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In the last few weeks, tens of thousands of people have, once again, taken to the streets of Sudan’s major cities to demand “freedom, peace and justice,” the rallying cry for the protesters who ousted Omar al-Bashir in 2019.
The big difference is that this time they are marching against the civilian-military Sovereign Council, demanding a greater role for civilians in the country’s transition towards democracy and faster reform.
A year ago the people of Sudan were heralding the fall of Bashir, the country’s long-serving strongman. A mass uprising led by the Sudan Professional Association and Resistance Committees had eventually managed to precipitate the deposing of the president. A host of grievances fanned the protests. Among them were endemic corruption, a struggling economy, human rights violations, and a failed health system.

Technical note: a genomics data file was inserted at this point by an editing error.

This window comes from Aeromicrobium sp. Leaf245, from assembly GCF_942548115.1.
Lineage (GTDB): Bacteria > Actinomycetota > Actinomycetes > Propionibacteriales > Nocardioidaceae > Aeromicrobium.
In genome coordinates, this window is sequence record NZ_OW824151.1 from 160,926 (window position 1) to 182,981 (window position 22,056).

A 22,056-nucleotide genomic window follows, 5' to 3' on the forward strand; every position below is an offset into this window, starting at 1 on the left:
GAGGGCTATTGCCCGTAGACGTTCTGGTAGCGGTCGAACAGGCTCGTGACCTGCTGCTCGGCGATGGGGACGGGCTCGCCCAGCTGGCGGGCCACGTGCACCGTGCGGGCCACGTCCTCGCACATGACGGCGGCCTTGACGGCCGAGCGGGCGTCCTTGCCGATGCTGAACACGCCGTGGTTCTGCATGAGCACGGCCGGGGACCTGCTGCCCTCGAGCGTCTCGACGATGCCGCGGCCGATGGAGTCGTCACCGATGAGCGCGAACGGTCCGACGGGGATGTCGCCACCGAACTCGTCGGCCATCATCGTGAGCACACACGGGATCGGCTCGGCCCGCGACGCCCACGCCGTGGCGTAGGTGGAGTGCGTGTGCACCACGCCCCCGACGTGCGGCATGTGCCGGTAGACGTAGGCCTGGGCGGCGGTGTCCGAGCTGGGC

Why then have the protests returned to the street so soon after they vacated them in triumphant euphoria?
The answer lies in the fact that the balance of power in the transition period that follows the fall of a despot is always tricky. This was evident in Tunisia, Algeria and Egypt. When reformers are relatively weak and those determined to protect the status quo are strong, substantive change will be demonstrably lethargic and long-winded. It will sometimes be stalled, and even reversed in certain instances.
Entrenched status quo elites will be reluctant to change because this poses a threat to their interests.
Events in Sudan point to this tension.
What’s been done